When we think of saving a human life we think of heroic efforts, but there is one thing most Americans can do that will save lives and is relatively painless. Every two seconds someone in the United States needs a blood transfusion, according to the American Red Cross.

We Americans need to take the initiative, rise to the challenge and donate blood. The need for blood is always present and therefore, so is the need for donors. Blood is used in various ways across the country and is essential in treating illness and performing surgery. It is used to save lives in the ER, to give a child a chance at life through transfusion, and to give accident victims hope. Blood donation has changed and saved thousands of lives and it is a privilege to “give the gift of life.”

The process from blood donation to transfusion is extensive and complicated. For each pint of donated blood, many different people are involved. A blood drive requires professionals to manage the drive, to screen and assist the donors, to draw and test the blood. It is their coordinated efforts that insure the process is safe and that the blood goes from the donation table to the hospital or designated location. The blood is drawn and placed into cooling boxes at the blood drive. From there it is sent to be tested, screened, and cooled. It is then distributed to hospitals and clinics, where it is used in a variety of ways.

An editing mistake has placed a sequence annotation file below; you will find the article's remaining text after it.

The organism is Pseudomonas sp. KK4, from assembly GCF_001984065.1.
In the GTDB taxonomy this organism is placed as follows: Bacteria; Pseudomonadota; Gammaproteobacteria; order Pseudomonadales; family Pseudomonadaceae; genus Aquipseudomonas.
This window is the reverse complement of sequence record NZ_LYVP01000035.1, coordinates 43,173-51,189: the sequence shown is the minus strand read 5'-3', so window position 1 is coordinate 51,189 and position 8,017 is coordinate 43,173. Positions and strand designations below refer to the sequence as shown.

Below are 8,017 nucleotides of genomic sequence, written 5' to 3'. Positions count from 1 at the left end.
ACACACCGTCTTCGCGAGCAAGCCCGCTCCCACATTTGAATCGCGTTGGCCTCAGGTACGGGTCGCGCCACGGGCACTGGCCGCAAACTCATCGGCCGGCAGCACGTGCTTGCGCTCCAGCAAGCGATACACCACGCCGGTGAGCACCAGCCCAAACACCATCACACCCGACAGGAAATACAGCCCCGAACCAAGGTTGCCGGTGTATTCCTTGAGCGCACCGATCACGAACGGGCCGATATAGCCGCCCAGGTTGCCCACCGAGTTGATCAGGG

According to the American Red Cross (2002), “Every day 32,000 pints of blood are used, and without those pints 4.5 million people would die each year without having these life changing transfusions.”

Donated blood is used in bone marrow transplants, simple transfusions, trauma cases, surgical procedures and many regular clinical uses. In the end, blood donation is the key to saving lives. Donors come from all walks of life, but only 5% of the United State population donates blood each year. The American population often ignores the call to donate blood when all it would take is to save a life is 30 minutes out of a busy schedule These statistics need to change because as the population rises more donors will be needed.

State law regulates blood donation. In Washington State teenagers who are 16 and 17 can donate with parental consent. Think about becoming a donor.